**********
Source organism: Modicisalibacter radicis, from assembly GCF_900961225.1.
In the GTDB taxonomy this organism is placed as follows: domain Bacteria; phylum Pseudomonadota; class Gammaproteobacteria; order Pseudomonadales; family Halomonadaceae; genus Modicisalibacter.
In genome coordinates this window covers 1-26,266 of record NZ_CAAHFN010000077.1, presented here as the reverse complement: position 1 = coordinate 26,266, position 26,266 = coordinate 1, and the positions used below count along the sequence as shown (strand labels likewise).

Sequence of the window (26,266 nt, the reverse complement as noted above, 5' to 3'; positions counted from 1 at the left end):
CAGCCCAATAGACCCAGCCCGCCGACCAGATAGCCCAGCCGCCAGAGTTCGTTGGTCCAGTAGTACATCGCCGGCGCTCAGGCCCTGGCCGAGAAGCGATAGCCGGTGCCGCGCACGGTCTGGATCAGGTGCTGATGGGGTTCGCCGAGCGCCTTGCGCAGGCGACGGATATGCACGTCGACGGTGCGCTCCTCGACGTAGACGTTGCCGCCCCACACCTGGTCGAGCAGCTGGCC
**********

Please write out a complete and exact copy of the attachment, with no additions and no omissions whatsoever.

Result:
Source organism: Modicisalibacter radicis, from assembly GCF_900961225.1.
In the GTDB taxonomy this organism is placed as follows: domain Bacteria; phylum Pseudomonadota; class Gammaproteobacteria; order Pseudomonadales; family Halomonadaceae; genus Modicisalibacter.
In genome coordinates this window covers 1-26,266 of record NZ_CAAHFN010000077.1, presented here as the reverse complement: position 1 = coordinate 26,266, position 26,266 = coordinate 1, and the positions used below count along the sequence as shown (strand labels likewise).

Sequence of the window (26,266 nt, the reverse complement as noted above, 5' to 3'; positions counted from 1 at the left end):
CAGCCCAATAGACCCAGCCCGCCGACCAGATAGCCCAGCCGCCAGAGTTCGTTGGTCCAGTAGTACATCGCCGGCGCTCAGGCCCTGGCCGAGAAGCGATAGCCGGTGCCGCGCACGGTCTGGATCAGGTGCTGATGGGGTTCGCCGAGCGCCTTGCGCAGGCGACGGATATGCACGTCGACGGTGCGCTCCTCGACGTAGACGTTGCCGCCCCACACCTGGTCGAGCAGCTGGCC